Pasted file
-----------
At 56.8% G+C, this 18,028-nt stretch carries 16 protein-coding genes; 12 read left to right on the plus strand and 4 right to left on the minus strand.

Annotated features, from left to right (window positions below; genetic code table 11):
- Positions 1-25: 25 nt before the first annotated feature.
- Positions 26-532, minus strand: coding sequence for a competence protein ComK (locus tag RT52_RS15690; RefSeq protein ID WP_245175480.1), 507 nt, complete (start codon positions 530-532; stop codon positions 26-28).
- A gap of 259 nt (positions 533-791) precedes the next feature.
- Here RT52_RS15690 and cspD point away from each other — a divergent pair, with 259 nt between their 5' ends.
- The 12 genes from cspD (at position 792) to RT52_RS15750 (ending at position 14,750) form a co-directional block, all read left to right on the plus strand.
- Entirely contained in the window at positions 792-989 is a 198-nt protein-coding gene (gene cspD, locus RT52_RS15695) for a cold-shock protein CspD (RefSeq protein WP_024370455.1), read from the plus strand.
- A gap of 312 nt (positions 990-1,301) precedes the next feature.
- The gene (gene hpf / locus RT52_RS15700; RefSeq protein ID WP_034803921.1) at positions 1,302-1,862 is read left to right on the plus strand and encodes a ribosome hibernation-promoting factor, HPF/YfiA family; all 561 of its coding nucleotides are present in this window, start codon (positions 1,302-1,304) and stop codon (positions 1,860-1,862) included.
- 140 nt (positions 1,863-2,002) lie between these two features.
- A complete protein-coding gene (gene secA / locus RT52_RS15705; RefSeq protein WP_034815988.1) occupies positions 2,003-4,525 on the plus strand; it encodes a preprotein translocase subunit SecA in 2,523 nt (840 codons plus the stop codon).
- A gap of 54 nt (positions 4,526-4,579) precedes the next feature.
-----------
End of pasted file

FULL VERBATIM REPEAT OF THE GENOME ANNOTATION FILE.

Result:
At 56.8% G+C, this 18,028-nt stretch carries 16 protein-coding genes; 12 read left to right on the plus strand and 4 right to left on the minus strand.

Annotated features, from left to right (window positions below; genetic code table 11):
- Positions 1-25: 25 nt before the first annotated feature.
- Positions 26-532, minus strand: coding sequence for a competence protein ComK (locus tag RT52_RS15690; RefSeq protein ID WP_245175480.1), 507 nt, complete (start codon positions 530-532; stop codon positions 26-28).
- A gap of 259 nt (positions 533-791) precedes the next feature.
- Here RT52_RS15690 and cspD point away from each other — a divergent pair, with 259 nt between their 5' ends.
- The 12 genes from cspD (at position 792) to RT52_RS15750 (ending at position 14,750) form a co-directional block, all read left to right on the plus strand.
- Entirely contained in the window at positions 792-989 is a 198-nt protein-coding gene (gene cspD, locus RT52_RS15695) for a cold-shock protein CspD (RefSeq protein WP_024370455.1), read from the plus strand.
- A gap of 312 nt (positions 990-1,301) precedes the next feature.
- The gene (gene hpf / locus RT52_RS15700; RefSeq protein ID WP_034803921.1) at positions 1,302-1,862 is read left to right on the plus strand and encodes a ribosome hibernation-promoting factor, HPF/YfiA family; all 561 of its coding nucleotides are present in this window, start codon (positions 1,302-1,304) and stop codon (positions 1,860-1,862) included.
- 140 nt (positions 1,863-2,002) lie between these two features.
- A complete protein-coding gene (gene secA / locus RT52_RS15705; RefSeq protein WP_034815988.1) occupies positions 2,003-4,525 on the plus strand; it encodes a preprotein translocase subunit SecA in 2,523 nt (840 codons plus the stop codon).
- A gap of 54 nt (positions 4,526-4,579) precedes the next feature.